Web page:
US Expat Taxes for Americans Living in Argentina – What You Need to Know
There are an estimated 60,000 Americans living in Argentina.
There are plenty of things for Americans to love about living in Argentina, the lifestyle, the landscapes, the wines, cuisine and culture to name but a few. As an American expatriate living in Argentina though, what exactly do you need to know regarding filing US expat (and Argentinian) taxes?
All US citizens and green card holders who earn a minimum of $10,000 (or just $400 for self-employed individuals) anywhere in the world are required to file a US federal tax return and pay taxes to the IRS, regardless of where in the world they live or their income is generated.
The good news is if you are paying income tax in Argentina, there are various exclusions and exemptions available to prevent you paying tax on the same income to the IRS too.
US taxes – what you need to know
If you earn over US$10,000 (or just $400 of self-employment income), wherever the income originates in the world you have to file IRS form 1040. While any US taxes due are still due by April 15th, expats get an automatic filing extension until June 15th, which can be extended further on request until October 15th.
If you have overseas assets worth over US$200,000 per person, excluding your home if it is owned in your own name, you also have to file form 8938 to declare them.
If you had a total of at least US$10,000 in one or more foreign bank and/or investment accounts at any time during the tax year, you also have to file FinCEN form 114, otherwise known as a Foreign Bank Account Report or FBAR.
“Individuals resident in Argentina are taxable on worldwide income and may obtain a foreign tax credit for taxes paid on income from foreign sources.”
– PriceWaterhouse Cooper
If you pay income tax in Argentina, there are several exemptions that allow you to pay less or no US income tax on the same income to the IRS. The main exemptions are the Foreign Earned Income Exclusion, which lets you exclude the first around US$100,000 of foreign earned income from US tax if you can prove that you are a Argentinian resident, and the Foreign Tax Credit, which gives you a $1 tax credit for every dollar of tax you’ve paid in Argentina. These exemptions can be combined if necessary. Remember though that even if you don’t owe any tax to the IRS, if your income is over US$10,000 (or $400 if you’re self-employed) you still have to file a federal return.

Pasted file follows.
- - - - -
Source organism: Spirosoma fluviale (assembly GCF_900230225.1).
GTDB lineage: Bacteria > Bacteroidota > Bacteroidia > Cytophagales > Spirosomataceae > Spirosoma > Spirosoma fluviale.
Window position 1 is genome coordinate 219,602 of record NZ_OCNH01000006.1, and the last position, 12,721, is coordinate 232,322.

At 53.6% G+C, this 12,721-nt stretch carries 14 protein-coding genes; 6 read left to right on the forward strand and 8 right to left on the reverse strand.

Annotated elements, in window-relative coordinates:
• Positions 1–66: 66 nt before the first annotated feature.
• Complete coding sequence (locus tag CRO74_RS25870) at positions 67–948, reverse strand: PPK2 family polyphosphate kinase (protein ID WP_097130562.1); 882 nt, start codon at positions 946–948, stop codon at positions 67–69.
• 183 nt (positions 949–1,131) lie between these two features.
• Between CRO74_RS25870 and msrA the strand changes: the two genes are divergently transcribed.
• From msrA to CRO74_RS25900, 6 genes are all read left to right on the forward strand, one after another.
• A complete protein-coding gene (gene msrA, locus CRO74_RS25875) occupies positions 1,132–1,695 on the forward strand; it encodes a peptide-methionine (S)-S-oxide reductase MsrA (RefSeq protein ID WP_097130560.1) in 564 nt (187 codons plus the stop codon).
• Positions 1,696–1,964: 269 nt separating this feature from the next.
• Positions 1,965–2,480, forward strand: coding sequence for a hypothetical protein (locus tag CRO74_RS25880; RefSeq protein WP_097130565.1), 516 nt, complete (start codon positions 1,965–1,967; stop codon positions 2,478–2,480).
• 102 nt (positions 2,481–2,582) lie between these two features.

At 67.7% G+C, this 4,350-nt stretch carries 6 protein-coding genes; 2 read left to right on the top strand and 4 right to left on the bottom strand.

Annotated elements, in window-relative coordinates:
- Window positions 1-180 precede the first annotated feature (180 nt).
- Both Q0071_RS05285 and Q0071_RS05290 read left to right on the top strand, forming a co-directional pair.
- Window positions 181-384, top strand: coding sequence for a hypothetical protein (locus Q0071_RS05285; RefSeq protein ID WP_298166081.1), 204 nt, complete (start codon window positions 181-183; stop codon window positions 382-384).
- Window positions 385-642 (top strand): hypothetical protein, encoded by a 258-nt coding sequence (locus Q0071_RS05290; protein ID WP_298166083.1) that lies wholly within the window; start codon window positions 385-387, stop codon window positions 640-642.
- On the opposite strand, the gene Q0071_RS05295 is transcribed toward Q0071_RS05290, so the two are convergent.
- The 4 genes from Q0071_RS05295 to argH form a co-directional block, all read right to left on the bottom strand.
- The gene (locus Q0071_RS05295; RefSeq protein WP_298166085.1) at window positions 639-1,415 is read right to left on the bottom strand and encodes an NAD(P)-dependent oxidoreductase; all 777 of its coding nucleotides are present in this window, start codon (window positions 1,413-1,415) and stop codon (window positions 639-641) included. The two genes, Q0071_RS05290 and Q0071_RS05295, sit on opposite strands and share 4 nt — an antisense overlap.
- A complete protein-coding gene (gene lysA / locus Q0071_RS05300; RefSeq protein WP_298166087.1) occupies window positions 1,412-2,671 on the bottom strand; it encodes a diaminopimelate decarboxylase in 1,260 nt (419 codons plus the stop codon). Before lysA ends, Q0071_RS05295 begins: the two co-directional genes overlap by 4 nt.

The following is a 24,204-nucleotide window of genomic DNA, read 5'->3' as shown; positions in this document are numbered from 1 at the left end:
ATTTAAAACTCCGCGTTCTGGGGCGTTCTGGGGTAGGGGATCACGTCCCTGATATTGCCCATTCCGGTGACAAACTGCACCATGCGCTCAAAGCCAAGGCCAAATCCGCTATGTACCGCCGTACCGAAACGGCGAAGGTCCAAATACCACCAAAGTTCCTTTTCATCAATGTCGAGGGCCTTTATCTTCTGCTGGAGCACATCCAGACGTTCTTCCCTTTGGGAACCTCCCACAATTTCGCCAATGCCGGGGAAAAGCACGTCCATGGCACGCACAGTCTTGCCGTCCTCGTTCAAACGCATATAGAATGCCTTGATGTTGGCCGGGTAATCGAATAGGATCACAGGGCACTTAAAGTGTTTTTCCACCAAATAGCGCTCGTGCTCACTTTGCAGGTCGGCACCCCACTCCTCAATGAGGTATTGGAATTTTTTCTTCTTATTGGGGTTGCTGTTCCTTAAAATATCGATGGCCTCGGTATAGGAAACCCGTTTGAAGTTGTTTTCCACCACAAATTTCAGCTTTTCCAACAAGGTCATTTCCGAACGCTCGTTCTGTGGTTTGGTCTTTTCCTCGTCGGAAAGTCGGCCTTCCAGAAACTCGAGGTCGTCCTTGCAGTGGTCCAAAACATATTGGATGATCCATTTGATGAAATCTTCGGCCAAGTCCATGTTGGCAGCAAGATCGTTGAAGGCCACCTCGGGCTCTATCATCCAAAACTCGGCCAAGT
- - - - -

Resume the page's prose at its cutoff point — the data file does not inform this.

The US and Argentinian governments share taxpayer info, and Argentinian banks pass on US account holders’ account info to the IRS, so it’s not worth not filing or omitting anything on your return. The penalties for incorrect or incomplete filing for expats are steep to say the least.
If you’re a US citizen, green card holder, or US/Argentinian dual citizen, and you have been living in Argentina but you didn’t know you had to file a US tax return, don’t worry: there’s a program called the IRS Streamlined Procedure that allows you to catch up on your filing without paying any penalties. Don’t delay though, in case the IRS comes to you first.
Argentinian taxes – what you need to know
Residents in Argentina pay income tax on a scale from 5% to 35%. VAT is 21%, and there is a wealth tax on property and cars of between 0.5% and 1.25% a year. There are also high import taxes on all imported goods, including personal items.
Foreigners are considered residents for tax purposes if they are assigned to Argentina for over 5 years, or if they reside in Argentina for more than 12 months.
Foreigners who reside in Argentina for less than 6 months a year as well as those assigned to Argentina for less than 5 years have a different status with lower tax rates.
The Argentinian tax year is the same as in the US. Argentinian tax returns are due by June 30th. The Argentinian tax authority is called AFIP.
We strongly recommend that if you have any doubts or questions about your tax situation as a US expat living in Argentina that you contact a US expat tax specialist.